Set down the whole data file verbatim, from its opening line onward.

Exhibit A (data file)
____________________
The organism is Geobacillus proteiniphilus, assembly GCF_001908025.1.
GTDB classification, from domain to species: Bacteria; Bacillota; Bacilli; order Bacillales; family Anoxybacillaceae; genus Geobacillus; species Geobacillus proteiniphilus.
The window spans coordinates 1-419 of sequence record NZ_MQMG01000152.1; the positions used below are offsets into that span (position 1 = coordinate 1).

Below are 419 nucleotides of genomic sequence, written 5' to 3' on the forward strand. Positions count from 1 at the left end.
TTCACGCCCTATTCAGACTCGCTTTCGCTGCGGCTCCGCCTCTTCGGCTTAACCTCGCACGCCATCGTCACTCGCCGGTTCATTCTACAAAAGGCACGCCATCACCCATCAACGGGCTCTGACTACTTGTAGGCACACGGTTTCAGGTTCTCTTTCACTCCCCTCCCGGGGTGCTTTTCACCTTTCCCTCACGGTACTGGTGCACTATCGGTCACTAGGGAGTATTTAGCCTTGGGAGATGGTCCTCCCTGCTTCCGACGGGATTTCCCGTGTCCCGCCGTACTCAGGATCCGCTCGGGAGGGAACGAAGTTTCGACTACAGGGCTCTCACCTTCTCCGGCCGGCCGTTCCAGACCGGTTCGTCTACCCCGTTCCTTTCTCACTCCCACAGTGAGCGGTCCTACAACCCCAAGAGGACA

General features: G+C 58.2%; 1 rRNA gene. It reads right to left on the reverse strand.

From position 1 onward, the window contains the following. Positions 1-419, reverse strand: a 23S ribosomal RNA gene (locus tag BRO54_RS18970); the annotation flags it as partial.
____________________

The organism is Geobacillus proteiniphilus, assembly GCF_001908025.1.
GTDB classification, from domain to species: Bacteria; Bacillota; Bacilli; order Bacillales; family Anoxybacillaceae; genus Geobacillus; species Geobacillus proteiniphilus.
The window spans coordinates 1-419 of sequence record NZ_MQMG01000152.1; the positions used below are offsets into that span (position 1 = coordinate 1).

Below are 419 nucleotides of genomic sequence, written 5' to 3' on the forward strand. Positions count from 1 at the left end.
TTCACGCCCTATTCAGACTCGCTTTCGCTGCGGCTCCGCCTCTTCGGCTTAACCTCGCACGCCATCGTCACTCGCCGGTTCATTCTACAAAAGGCACGCCATCACCCATCAACGGGCTCTGACTACTTGTAGGCACACGGTTTCAGGTTCTCTTTCACTCCCCTCCCGGGGTGCTTTTCACCTTTCCCTCACGGTACTGGTGCACTATCGGTCACTAGGGAGTATTTAGCCTTGGGAGATGGTCCTCCCTGCTTCCGACGGGATTTCCCGTGTCCCGCCGTACTCAGGATCCGCTCGGGAGGGAACGAAGTTTCGACTACAGGGCTCTCACCTTCTCCGGCCGGCCGTTCCAGACCGGTTCGTCTACCCCGTTCCTTTCTCACTCCCACAGTGAGCGGTCCTACAACCCCAAGAGGACA

General features: G+C 58.2%; 1 rRNA gene. It reads right to left on the reverse strand.

From position 1 onward, the window contains the following. Positions 1-419, reverse strand: a 23S ribosomal RNA gene (locus tag BRO54_RS18970); the annotation flags it as partial.